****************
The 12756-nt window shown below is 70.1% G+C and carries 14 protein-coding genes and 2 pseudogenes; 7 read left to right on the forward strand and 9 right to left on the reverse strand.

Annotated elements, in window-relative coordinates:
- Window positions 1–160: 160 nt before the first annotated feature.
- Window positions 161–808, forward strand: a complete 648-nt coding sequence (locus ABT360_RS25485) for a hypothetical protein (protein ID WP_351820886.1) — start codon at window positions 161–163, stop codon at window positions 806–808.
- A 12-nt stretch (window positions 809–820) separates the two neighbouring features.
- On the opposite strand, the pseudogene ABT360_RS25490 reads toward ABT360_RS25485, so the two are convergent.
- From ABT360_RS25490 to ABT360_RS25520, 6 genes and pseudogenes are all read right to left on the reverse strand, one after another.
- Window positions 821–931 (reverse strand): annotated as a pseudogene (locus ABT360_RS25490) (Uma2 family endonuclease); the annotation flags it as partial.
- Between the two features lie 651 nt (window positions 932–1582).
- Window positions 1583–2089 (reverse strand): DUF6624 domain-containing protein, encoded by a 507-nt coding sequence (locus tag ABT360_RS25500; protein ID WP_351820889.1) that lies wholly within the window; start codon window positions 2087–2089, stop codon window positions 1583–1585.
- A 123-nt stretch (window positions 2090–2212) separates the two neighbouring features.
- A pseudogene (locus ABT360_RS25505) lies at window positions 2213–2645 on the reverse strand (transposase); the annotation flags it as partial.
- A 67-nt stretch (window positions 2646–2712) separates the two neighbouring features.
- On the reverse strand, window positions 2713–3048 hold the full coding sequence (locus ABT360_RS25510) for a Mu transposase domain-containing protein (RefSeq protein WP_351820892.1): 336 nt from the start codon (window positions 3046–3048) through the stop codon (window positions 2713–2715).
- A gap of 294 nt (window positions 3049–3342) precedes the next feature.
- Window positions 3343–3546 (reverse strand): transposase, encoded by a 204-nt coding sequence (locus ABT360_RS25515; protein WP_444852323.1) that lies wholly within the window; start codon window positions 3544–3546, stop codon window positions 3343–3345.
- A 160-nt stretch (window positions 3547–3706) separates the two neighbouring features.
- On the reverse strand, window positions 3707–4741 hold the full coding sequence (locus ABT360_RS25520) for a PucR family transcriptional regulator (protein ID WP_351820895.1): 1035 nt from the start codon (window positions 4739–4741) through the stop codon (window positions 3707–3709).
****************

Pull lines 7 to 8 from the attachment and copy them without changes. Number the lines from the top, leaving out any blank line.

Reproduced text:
- From ABT360_RS25490 to ABT360_RS25520, 6 genes and pseudogenes are all read right to left on the reverse strand, one after another.
- Window positions 821–931 (reverse strand): annotated as a pseudogene (locus ABT360_RS25490) (Uma2 family endonuclease); the annotation flags it as partial.